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Queering Judaism

July 27, 2010

By Joanna Ware

Joanna posits that listening to the insights and perspectives informed by a view from the margins, underbelly, and sidelines of Judaism strengthens Judaism.

My parents joined a synagogue when I was eight years old, at my behest. When I began expressing a need for spiritual and religious community, they attempted to channel my desires in the direction of religious communities more palatable to my father’s anti-authoritarian, agnostic, fundamentally scientific worldview. Though halachically Jewish, I also am the child of two agnostic scientists from different faith backgrounds, which has meant a complicated relationship with religion in my family. We sat in on Quaker meetings, attended Unitarian Services, even toured the meditation grounds of the Self Realization Fellowship, but none of them quite grabbed my interest. When we left erev Shabbat services at the local synagogue, though, something had stuck in my head and my gut, and we joined the next week.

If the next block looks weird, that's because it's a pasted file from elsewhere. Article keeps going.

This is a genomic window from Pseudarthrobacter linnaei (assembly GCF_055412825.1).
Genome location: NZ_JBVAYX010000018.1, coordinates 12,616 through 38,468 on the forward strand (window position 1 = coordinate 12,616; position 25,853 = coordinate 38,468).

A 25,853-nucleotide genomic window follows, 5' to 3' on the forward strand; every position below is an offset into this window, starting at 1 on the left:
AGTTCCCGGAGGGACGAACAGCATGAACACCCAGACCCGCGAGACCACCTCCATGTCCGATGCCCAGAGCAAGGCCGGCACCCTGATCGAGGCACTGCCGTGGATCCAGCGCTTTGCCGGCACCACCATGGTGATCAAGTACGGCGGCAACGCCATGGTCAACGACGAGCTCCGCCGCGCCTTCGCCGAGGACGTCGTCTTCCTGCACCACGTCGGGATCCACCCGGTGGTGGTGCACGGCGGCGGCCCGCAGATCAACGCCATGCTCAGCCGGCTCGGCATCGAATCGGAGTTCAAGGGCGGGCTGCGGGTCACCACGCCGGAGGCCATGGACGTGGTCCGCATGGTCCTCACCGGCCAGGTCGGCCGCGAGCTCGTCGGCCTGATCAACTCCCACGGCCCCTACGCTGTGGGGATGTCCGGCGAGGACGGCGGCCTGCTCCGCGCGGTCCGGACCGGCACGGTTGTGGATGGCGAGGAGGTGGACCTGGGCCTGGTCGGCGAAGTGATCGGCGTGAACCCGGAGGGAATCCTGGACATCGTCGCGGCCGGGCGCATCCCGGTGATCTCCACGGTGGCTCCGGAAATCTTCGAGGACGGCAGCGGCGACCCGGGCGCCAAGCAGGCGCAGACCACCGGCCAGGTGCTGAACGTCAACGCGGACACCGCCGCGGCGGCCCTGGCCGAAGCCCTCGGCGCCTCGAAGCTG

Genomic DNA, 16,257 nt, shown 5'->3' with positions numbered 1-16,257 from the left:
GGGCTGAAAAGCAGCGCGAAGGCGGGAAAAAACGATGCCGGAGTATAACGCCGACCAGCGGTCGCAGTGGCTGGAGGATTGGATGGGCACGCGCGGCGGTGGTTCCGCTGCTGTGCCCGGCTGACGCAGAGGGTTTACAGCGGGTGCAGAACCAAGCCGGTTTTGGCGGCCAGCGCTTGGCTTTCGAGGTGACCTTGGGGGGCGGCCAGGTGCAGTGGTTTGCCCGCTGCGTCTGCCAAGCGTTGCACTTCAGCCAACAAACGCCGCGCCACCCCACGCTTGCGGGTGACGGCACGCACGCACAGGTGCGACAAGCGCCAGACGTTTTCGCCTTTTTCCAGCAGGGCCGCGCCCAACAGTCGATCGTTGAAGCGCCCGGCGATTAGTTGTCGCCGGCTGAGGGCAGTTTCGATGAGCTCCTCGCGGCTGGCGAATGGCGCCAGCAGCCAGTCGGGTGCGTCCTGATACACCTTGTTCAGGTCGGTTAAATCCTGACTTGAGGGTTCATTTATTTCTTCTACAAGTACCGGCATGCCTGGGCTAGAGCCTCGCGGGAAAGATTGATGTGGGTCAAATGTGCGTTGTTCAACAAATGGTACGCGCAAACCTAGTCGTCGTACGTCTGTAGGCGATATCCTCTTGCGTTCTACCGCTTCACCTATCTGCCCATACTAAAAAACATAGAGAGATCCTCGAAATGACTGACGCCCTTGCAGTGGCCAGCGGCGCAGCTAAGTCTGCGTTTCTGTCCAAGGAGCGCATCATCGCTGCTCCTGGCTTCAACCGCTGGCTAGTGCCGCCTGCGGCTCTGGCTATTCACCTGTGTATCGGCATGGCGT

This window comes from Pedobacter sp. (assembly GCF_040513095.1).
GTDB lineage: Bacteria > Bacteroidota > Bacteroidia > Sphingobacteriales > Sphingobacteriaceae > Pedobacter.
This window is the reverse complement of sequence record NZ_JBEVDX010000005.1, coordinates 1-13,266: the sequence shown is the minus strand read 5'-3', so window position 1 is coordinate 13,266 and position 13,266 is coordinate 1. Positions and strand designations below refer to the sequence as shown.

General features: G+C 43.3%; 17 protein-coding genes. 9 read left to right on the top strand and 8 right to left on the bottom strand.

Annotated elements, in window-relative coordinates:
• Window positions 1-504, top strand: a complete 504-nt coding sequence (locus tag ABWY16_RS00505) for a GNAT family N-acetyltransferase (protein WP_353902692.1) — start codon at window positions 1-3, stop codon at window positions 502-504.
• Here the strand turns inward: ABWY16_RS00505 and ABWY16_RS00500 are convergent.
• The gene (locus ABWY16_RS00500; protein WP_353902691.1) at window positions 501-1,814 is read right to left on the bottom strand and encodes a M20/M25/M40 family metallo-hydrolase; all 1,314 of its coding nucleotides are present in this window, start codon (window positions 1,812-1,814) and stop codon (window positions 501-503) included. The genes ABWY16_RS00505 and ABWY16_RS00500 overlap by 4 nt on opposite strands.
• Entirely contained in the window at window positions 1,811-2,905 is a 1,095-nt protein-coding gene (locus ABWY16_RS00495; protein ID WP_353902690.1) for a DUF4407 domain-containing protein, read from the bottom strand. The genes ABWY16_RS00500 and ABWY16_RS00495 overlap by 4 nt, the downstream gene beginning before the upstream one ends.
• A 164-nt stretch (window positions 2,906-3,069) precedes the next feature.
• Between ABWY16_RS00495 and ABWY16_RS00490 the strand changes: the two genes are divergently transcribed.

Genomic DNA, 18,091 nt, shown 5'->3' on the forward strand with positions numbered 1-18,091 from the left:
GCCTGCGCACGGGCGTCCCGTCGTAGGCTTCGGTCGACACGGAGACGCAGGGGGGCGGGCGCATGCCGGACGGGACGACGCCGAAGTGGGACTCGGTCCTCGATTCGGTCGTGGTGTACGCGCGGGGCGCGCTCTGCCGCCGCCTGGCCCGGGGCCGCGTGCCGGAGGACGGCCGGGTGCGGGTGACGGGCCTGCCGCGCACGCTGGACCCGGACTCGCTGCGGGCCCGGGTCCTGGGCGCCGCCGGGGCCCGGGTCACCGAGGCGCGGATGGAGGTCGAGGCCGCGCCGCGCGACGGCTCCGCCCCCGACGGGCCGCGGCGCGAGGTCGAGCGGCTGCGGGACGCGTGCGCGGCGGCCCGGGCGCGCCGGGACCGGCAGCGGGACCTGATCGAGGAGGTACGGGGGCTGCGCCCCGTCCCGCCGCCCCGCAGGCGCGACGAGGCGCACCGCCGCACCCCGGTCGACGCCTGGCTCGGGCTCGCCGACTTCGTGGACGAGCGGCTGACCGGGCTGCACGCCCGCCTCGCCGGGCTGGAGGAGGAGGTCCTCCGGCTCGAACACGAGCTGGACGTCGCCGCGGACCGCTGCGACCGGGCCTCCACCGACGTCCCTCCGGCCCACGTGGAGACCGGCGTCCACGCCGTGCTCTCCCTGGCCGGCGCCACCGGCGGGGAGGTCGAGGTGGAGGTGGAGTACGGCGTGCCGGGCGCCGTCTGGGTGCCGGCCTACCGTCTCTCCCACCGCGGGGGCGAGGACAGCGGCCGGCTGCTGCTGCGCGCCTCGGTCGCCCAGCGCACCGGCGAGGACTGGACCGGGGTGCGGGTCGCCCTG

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One Comment leave one →
  1. July 30, 2010 11:09 am

    Joanna

    Great article! Thank you so much.

    I disagree with you on one minor point, though. Abraham and Sarah’s status as tumtumim is not “queering” the text–and by that I mean, it is not providing an “alternate reading” of a text. The strength of that passage for queer people is that it comes from a mainstream text of our tradition (that has been brought to the present-day classroom by genderqueer and trans people) because it speaks to our lives. It is, if you will, “unbent” (to use Rabbi Joshua Lesser and Gregg Drinkwater’s terminology) tradition, used on behalf of honoring today’s Jewish queer lives. It is a blessing to know that, in the mainstream texts of our tradition, _we are always already there_.

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